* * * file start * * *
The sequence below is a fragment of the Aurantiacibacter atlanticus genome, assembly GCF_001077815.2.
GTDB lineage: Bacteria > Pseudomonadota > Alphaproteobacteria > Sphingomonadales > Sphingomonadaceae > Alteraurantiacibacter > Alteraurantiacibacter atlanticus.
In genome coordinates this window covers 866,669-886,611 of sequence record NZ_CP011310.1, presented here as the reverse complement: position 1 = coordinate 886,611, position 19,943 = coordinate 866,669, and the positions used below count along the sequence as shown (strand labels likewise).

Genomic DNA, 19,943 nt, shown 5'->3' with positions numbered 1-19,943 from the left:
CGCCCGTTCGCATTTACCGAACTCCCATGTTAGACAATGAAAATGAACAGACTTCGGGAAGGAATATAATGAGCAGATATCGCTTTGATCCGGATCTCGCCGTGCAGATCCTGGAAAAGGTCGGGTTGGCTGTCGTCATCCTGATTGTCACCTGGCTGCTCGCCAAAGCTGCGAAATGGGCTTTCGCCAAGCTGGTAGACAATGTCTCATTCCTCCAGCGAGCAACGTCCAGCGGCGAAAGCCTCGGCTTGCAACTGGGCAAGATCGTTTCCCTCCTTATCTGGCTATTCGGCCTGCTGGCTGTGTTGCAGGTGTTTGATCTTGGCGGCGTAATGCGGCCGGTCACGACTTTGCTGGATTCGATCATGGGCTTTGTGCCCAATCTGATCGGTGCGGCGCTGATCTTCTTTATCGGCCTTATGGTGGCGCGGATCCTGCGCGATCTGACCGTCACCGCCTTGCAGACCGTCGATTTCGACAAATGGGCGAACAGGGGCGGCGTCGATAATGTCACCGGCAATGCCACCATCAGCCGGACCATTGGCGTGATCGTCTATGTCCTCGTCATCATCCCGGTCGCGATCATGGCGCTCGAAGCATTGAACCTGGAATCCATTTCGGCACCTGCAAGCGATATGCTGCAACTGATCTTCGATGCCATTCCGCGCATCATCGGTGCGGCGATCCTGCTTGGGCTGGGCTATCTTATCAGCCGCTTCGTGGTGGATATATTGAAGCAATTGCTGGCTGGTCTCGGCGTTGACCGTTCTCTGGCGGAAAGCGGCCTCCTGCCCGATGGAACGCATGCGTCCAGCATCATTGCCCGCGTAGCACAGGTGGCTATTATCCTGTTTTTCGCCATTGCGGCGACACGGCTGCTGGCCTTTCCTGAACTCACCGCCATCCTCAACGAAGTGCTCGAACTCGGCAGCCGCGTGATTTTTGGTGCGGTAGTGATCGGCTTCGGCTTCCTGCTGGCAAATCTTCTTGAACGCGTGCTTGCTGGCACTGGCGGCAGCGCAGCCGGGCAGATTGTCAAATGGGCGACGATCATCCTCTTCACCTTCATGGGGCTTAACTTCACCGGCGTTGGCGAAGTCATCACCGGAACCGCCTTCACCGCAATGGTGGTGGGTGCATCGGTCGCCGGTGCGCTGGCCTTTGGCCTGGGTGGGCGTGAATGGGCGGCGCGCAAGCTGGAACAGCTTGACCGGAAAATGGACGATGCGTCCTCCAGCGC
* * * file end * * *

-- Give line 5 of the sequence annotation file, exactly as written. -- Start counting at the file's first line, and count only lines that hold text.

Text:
CGCCCGTTCGCATTTACCGAACTCCCATGTTAGACAATGAAAATGAACAGACTTCGGGAAGGAATATAATGAGCAGATATCGCTTTGATCCGGATCTCGCCGTGCAGATCCTGGAAAAGGTCGGGTTGGCTGTCGTCATCCTGATTGTCACCTGGCTGCTCGCCAAAGCTGCGAAATGGGCTTTCGCCAAGCTGGTAGACAATGTCTCATTCCTCCAGCGAGCAACGTCCAGCGGCGAAAGCCTCGGCTTGCAACTGGGCAAGATCGTTTCCCTCCTTATCTGGCTATTCGGCCTGCTGGCTGTGTTGCAGGTGTTTGATCTTGGCGGCGTAATGCGGCCGGTCACGACTTTGCTGGATTCGATCATGGGCTTTGTGCCCAATCTGATCGGTGCGGCGCTGATCTTCTTTATCGGCCTTATGGTGGCGCGGATCCTGCGCGATCTGACCGTCACCGCCTTGCAGACCGTCGATTTCGACAAATGGGCGAACAGGGGCGGCGTCGATAATGTCACCGGCAATGCCACCATCAGCCGGACCATTGGCGTGATCGTCTATGTCCTCGTCATCATCCCGGTCGCGATCATGGCGCTCGAAGCATTGAACCTGGAATCCATTTCGGCACCTGCAAGCGATATGCTGCAACTGATCTTCGATGCCATTCCGCGCATCATCGGTGCGGCGATCCTGCTTGGGCTGGGCTATCTTATCAGCCGCTTCGTGGTGGATATATTGAAGCAATTGCTGGCTGGTCTCGGCGTTGACCGTTCTCTGGCGGAAAGCGGCCTCCTGCCCGATGGAACGCATGCGTCCAGCATCATTGCCCGCGTAGCACAGGTGGCTATTATCCTGTTTTTCGCCATTGCGGCGACACGGCTGCTGGCCTTTCCTGAACTCACCGCCATCCTCAACGAAGTGCTCGAACTCGGCAGCCGCGTGATTTTTGGTGCGGTAGTGATCGGCTTCGGCTTCCTGCTGGCAAATCTTCTTGAACGCGTGCTTGCTGGCACTGGCGGCAGCGCAGCCGGGCAGATTGTCAAATGGGCGACGATCATCCTCTTCACCTTCATGGGGCTTAACTTCACCGGCGTTGGCGAAGTCATCACCGGAACCGCCTTCACCGCAATGGTGGTGGGTGCATCGGTCGCCGGTGCGCTGGCCTTTGGCCTGGGTGGGCGTGAATGGGCGGCGCGCAAGCTGGAACAGCTTGACCGGAAAATGGACGATGCGTCCTCCAGCGC